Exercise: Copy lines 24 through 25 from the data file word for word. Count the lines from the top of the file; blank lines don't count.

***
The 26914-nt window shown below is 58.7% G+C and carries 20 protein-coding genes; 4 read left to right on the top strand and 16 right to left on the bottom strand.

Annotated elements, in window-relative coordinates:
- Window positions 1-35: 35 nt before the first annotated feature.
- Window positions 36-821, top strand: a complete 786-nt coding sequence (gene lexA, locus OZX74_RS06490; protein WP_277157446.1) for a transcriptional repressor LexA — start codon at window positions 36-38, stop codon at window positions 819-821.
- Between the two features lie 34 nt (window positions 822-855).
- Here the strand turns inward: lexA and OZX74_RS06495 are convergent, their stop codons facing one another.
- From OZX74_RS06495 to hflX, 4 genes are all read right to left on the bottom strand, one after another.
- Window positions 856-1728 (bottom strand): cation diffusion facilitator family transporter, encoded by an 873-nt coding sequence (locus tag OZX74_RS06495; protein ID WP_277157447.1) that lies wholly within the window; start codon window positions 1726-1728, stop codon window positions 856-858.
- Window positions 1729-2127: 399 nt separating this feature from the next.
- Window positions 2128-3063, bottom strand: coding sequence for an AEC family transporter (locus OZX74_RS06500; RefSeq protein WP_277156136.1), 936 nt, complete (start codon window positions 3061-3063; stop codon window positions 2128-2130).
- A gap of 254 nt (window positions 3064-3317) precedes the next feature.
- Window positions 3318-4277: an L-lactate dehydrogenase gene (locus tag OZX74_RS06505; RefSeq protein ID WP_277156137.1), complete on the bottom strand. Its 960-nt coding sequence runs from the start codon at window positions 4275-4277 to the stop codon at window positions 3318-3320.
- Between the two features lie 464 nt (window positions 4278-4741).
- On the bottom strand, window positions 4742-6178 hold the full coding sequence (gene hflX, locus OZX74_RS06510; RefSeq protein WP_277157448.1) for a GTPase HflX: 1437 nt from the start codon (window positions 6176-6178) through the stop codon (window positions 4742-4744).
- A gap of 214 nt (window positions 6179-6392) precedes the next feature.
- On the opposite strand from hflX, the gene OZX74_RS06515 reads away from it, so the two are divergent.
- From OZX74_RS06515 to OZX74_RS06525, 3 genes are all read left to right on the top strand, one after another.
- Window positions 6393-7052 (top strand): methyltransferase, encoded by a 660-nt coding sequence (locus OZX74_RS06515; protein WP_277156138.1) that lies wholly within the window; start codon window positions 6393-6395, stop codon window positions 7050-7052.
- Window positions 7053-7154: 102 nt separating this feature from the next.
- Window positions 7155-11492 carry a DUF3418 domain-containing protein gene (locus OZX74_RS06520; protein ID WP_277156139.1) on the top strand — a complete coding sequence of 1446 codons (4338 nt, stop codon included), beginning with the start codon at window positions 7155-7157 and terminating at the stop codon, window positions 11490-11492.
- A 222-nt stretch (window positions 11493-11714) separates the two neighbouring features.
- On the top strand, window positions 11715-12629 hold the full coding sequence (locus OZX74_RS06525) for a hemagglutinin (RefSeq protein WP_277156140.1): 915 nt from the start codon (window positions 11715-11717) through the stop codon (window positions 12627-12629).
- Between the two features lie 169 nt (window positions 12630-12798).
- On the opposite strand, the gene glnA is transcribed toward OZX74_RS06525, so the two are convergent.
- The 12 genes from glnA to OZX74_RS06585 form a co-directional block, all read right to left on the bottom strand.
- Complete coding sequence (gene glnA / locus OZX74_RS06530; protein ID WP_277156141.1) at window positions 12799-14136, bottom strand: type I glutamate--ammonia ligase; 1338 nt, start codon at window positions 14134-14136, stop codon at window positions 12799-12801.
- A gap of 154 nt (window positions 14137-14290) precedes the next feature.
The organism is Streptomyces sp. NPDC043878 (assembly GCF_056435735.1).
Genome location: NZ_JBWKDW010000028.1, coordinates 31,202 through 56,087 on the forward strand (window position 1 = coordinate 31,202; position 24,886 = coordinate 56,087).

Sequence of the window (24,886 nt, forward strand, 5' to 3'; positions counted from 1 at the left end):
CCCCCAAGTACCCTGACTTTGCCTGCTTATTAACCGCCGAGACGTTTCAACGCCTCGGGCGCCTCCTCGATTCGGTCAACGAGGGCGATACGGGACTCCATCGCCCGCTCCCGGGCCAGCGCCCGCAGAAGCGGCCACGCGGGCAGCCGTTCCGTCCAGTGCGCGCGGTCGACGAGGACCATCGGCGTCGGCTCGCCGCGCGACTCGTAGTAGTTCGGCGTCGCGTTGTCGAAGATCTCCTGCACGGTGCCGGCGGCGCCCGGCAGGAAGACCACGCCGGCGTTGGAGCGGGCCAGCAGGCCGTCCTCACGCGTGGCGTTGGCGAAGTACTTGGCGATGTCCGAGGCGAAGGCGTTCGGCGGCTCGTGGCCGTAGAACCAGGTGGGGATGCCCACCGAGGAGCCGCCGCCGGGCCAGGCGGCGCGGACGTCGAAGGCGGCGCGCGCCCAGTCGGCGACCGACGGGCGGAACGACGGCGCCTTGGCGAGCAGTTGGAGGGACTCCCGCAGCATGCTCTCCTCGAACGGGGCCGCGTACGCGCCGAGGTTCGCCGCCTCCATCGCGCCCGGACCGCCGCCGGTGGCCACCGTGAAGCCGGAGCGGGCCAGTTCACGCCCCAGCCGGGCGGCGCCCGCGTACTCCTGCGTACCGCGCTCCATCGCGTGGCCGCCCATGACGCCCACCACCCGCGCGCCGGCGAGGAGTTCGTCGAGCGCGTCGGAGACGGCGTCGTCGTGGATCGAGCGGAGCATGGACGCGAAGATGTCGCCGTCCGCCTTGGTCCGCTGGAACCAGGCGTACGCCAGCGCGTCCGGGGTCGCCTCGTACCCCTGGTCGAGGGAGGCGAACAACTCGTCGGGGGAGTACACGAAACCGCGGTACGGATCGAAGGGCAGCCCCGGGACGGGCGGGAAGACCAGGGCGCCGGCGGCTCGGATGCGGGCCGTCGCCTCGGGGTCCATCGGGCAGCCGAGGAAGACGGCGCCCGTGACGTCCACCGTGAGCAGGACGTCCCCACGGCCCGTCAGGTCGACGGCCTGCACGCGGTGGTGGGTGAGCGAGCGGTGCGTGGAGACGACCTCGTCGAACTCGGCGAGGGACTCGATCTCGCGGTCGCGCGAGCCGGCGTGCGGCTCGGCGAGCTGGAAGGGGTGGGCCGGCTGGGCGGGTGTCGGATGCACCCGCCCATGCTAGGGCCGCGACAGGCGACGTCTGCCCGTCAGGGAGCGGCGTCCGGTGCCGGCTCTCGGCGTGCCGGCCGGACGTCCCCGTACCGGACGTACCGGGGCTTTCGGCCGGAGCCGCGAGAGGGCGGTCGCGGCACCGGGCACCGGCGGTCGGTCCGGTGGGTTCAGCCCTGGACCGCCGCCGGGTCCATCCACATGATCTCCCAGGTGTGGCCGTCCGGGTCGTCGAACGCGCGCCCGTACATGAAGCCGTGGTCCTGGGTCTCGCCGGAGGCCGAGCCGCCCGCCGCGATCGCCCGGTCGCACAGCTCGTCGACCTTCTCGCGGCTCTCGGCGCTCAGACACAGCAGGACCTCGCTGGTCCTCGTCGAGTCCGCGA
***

- On the opposite strand, the gene glnA is transcribed toward OZX74_RS06525, so the two are convergent.
- The 12 genes from glnA to OZX74_RS06585 form a co-directional block, all read right to left on the bottom strand.